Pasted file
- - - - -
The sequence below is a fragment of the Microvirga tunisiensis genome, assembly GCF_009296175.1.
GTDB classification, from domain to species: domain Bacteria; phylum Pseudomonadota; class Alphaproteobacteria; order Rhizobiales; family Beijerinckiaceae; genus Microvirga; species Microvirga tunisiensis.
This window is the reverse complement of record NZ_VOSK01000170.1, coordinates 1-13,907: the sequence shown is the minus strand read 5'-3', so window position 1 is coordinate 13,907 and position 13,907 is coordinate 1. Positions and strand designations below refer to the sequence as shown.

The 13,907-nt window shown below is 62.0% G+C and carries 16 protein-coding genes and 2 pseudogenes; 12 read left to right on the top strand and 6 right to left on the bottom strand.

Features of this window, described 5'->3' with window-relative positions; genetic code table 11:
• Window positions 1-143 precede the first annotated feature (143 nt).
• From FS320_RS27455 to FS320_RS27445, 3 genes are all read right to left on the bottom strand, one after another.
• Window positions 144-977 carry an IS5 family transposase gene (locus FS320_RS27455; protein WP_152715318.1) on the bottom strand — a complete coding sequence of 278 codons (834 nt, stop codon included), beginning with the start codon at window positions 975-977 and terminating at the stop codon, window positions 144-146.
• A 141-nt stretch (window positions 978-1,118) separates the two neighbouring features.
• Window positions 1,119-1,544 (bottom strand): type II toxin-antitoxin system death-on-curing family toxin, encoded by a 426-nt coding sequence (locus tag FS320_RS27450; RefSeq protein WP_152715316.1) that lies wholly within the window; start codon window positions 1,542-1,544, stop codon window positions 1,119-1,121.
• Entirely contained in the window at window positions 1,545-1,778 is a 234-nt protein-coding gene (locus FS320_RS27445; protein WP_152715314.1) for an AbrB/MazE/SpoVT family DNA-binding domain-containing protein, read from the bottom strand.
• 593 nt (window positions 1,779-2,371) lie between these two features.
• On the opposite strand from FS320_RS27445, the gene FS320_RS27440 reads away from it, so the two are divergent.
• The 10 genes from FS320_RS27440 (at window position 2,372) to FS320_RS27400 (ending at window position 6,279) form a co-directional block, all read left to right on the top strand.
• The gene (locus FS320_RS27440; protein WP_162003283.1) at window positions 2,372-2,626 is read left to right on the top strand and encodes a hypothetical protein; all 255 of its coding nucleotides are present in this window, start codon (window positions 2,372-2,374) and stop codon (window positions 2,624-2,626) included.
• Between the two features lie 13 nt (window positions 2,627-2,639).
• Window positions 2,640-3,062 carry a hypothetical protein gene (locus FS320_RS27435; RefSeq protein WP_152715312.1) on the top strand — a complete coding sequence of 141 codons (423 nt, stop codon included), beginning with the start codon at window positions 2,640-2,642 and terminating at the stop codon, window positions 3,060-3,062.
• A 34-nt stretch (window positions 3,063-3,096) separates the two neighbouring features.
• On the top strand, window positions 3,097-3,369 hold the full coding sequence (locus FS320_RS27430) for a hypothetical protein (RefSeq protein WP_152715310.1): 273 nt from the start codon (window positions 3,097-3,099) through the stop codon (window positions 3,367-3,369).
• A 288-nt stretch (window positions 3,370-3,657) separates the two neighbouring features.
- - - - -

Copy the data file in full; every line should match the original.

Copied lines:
The sequence below is a fragment of the Microvirga tunisiensis genome, assembly GCF_009296175.1.
GTDB classification, from domain to species: domain Bacteria; phylum Pseudomonadota; class Alphaproteobacteria; order Rhizobiales; family Beijerinckiaceae; genus Microvirga; species Microvirga tunisiensis.
This window is the reverse complement of record NZ_VOSK01000170.1, coordinates 1-13,907: the sequence shown is the minus strand read 5'-3', so window position 1 is coordinate 13,907 and position 13,907 is coordinate 1. Positions and strand designations below refer to the sequence as shown.

The 13,907-nt window shown below is 62.0% G+C and carries 16 protein-coding genes and 2 pseudogenes; 12 read left to right on the top strand and 6 right to left on the bottom strand.

Features of this window, described 5'->3' with window-relative positions; genetic code table 11:
• Window positions 1-143 precede the first annotated feature (143 nt).
• From FS320_RS27455 to FS320_RS27445, 3 genes are all read right to left on the bottom strand, one after another.
• Window positions 144-977 carry an IS5 family transposase gene (locus FS320_RS27455; protein WP_152715318.1) on the bottom strand — a complete coding sequence of 278 codons (834 nt, stop codon included), beginning with the start codon at window positions 975-977 and terminating at the stop codon, window positions 144-146.
• A 141-nt stretch (window positions 978-1,118) separates the two neighbouring features.
• Window positions 1,119-1,544 (bottom strand): type II toxin-antitoxin system death-on-curing family toxin, encoded by a 426-nt coding sequence (locus tag FS320_RS27450; RefSeq protein WP_152715316.1) that lies wholly within the window; start codon window positions 1,542-1,544, stop codon window positions 1,119-1,121.
• Entirely contained in the window at window positions 1,545-1,778 is a 234-nt protein-coding gene (locus FS320_RS27445; protein WP_152715314.1) for an AbrB/MazE/SpoVT family DNA-binding domain-containing protein, read from the bottom strand.
• 593 nt (window positions 1,779-2,371) lie between these two features.
• On the opposite strand from FS320_RS27445, the gene FS320_RS27440 reads away from it, so the two are divergent.
• The 10 genes from FS320_RS27440 (at window position 2,372) to FS320_RS27400 (ending at window position 6,279) form a co-directional block, all read left to right on the top strand.
• The gene (locus FS320_RS27440; protein WP_162003283.1) at window positions 2,372-2,626 is read left to right on the top strand and encodes a hypothetical protein; all 255 of its coding nucleotides are present in this window, start codon (window positions 2,372-2,374) and stop codon (window positions 2,624-2,626) included.
• Between the two features lie 13 nt (window positions 2,627-2,639).
• Window positions 2,640-3,062 carry a hypothetical protein gene (locus FS320_RS27435; RefSeq protein WP_152715312.1) on the top strand — a complete coding sequence of 141 codons (423 nt, stop codon included), beginning with the start codon at window positions 2,640-2,642 and terminating at the stop codon, window positions 3,060-3,062.
• A 34-nt stretch (window positions 3,063-3,096) separates the two neighbouring features.
• On the top strand, window positions 3,097-3,369 hold the full coding sequence (locus FS320_RS27430) for a hypothetical protein (RefSeq protein WP_152715310.1): 273 nt from the start codon (window positions 3,097-3,099) through the stop codon (window positions 3,367-3,369).
• A 288-nt stretch (window positions 3,370-3,657) separates the two neighbouring features.